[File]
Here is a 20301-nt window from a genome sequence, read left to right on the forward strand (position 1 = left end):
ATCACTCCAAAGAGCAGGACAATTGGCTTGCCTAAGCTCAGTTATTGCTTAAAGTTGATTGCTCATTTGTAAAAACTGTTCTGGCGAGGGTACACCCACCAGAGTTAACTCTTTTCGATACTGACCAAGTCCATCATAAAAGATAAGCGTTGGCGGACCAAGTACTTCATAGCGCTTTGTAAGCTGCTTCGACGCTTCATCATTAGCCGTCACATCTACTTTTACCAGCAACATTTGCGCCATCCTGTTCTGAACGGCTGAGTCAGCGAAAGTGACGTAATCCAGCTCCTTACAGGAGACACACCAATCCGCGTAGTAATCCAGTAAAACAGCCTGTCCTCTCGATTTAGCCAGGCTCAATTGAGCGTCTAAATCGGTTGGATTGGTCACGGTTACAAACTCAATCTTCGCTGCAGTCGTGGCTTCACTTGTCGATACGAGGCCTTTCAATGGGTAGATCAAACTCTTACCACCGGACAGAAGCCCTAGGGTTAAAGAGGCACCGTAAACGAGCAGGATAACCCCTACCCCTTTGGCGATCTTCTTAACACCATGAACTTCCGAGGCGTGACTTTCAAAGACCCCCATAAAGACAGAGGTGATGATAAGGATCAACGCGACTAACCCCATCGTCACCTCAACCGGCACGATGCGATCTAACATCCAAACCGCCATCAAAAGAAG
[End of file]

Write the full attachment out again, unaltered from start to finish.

Here is a 20301-nt window from a genome sequence, read left to right on the forward strand (position 1 = left end):
ATCACTCCAAAGAGCAGGACAATTGGCTTGCCTAAGCTCAGTTATTGCTTAAAGTTGATTGCTCATTTGTAAAAACTGTTCTGGCGAGGGTACACCCACCAGAGTTAACTCTTTTCGATACTGACCAAGTCCATCATAAAAGATAAGCGTTGGCGGACCAAGTACTTCATAGCGCTTTGTAAGCTGCTTCGACGCTTCATCATTAGCCGTCACATCTACTTTTACCAGCAACATTTGCGCCATCCTGTTCTGAACGGCTGAGTCAGCGAAAGTGACGTAATCCAGCTCCTTACAGGAGACACACCAATCCGCGTAGTAATCCAGTAAAACAGCCTGTCCTCTCGATTTAGCCAGGCTCAATTGAGCGTCTAAATCGGTTGGATTGGTCACGGTTACAAACTCAATCTTCGCTGCAGTCGTGGCTTCACTTGTCGATACGAGGCCTTTCAATGGGTAGATCAAACTCTTACCACCGGACAGAAGCCCTAGGGTTAAAGAGGCACCGTAAACGAGCAGGATAACCCCTACCCCTTTGGCGATCTTCTTAACACCATGAACTTCCGAGGCGTGACTTTCAAAGACCCCCATAAAGACAGAGGTGATGATAAGGATCAACGCGACTAACCCCATCGTCACCTCAACCGGCACGATGCGATCTAACATCCAAACCGCCATCAAAAGAAG